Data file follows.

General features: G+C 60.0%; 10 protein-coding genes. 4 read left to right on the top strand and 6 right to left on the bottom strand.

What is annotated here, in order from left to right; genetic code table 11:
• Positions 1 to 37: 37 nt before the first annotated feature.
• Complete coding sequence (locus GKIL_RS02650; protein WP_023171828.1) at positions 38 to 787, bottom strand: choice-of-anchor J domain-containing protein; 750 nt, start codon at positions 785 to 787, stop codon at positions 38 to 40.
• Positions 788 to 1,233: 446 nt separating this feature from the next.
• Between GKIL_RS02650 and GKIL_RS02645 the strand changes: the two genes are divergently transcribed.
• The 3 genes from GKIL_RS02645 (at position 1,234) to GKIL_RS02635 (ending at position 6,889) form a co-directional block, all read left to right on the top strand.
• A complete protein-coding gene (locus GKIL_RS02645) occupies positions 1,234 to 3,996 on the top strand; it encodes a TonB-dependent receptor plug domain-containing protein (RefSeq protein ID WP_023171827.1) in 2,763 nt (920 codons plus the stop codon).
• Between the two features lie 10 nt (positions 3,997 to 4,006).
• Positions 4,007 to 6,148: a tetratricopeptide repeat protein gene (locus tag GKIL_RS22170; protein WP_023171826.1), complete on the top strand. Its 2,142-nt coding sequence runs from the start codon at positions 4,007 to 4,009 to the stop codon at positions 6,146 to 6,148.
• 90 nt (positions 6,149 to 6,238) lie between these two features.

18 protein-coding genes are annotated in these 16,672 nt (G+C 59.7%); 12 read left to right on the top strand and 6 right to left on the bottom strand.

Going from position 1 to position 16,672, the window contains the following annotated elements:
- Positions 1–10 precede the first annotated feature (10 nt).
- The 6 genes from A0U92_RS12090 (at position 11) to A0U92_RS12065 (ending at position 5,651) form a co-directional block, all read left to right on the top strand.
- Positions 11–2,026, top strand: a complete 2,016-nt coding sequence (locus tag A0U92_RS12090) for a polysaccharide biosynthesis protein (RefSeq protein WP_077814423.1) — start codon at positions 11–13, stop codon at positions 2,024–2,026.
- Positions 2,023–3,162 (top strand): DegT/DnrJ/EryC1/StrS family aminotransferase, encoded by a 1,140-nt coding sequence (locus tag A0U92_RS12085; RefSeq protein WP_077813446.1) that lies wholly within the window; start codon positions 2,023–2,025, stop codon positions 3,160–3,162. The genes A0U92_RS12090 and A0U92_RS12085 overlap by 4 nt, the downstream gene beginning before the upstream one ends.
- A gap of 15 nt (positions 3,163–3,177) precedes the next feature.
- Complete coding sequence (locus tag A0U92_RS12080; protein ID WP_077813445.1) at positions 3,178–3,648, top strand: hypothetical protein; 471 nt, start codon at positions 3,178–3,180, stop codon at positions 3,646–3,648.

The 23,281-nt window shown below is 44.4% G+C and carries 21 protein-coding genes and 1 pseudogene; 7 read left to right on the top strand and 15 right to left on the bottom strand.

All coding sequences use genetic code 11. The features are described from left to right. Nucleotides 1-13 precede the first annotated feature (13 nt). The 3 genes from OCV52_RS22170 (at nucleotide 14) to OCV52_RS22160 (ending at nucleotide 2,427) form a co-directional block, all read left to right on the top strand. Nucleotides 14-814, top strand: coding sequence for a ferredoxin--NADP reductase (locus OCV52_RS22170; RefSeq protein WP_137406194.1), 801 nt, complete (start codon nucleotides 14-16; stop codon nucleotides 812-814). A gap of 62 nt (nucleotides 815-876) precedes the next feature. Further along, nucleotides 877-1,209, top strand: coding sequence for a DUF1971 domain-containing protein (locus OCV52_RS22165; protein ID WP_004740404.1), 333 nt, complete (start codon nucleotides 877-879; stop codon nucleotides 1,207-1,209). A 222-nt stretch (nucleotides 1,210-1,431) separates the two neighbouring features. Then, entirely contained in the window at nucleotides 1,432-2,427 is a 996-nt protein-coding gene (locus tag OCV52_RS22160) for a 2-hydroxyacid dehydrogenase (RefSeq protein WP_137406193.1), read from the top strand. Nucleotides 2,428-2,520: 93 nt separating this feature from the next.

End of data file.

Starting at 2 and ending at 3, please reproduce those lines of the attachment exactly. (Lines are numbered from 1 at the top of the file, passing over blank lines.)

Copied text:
What is annotated here, in order from left to right; genetic code table 11:
• Positions 1 to 37: 37 nt before the first annotated feature.